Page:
The third in the series of the salt-water damaged roll of 35mm film:
I read in The Guardian that Wim Wenders now regards photography as a thing of the past. His argument is this:
“It’s not just the meaning of the image that has changed – the act of looking does not have the same meaning. Now, it’s about showing, sending and maybe remembering. It is no longer essentially about the image. The image for me was always linked to the idea of uniqueness, to a frame and to composition. You produced something that was, in itself, a singular moment. As such, it had a certain sacredness. That whole notion is gone.”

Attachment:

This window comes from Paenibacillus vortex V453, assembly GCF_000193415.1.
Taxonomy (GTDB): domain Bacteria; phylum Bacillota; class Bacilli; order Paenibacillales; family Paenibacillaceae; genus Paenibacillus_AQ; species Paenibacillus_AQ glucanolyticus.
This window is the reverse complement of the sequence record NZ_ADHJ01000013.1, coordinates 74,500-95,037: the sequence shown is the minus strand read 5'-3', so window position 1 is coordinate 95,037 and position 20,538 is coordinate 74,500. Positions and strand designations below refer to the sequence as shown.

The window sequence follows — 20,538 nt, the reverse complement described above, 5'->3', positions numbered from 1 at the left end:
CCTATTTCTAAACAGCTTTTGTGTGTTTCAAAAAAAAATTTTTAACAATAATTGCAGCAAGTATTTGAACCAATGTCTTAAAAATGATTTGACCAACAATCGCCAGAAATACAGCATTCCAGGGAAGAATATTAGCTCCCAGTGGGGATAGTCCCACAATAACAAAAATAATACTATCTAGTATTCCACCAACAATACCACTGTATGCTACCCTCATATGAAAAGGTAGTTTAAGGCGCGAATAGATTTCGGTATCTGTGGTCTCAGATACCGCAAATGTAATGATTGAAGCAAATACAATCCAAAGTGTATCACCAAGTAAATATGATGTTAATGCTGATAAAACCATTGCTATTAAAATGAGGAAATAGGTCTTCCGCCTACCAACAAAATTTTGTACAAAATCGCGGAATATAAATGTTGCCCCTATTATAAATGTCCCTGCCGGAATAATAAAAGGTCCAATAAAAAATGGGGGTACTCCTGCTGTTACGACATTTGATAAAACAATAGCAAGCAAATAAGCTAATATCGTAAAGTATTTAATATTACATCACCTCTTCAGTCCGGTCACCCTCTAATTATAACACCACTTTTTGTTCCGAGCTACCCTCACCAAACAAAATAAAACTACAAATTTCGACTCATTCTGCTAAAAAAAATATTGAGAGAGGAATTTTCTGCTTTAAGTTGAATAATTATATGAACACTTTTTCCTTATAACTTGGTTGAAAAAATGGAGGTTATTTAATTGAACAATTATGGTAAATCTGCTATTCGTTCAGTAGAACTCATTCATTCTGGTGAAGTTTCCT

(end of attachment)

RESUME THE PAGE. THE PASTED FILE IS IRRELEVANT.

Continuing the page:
The modernist understanding of photography has gone to be replaced by the network image.
"The culture has changed. It has all gone. I really don’t know why we stick to the word photography any more. There should be a different term, but nobody cared about finding it."
How about the networked image?
This acknowledges that the mode of vision and imaging, established through photography over the previous two centuries, has and continues to be radically reconfigured by a hybrid of algorithms, computing, programmed capture and display devices, and an array of online platforms. The image under these new conditions is filtered, fluid, fleeting, permeable, mobile and distributed and is changing our ways of seeing.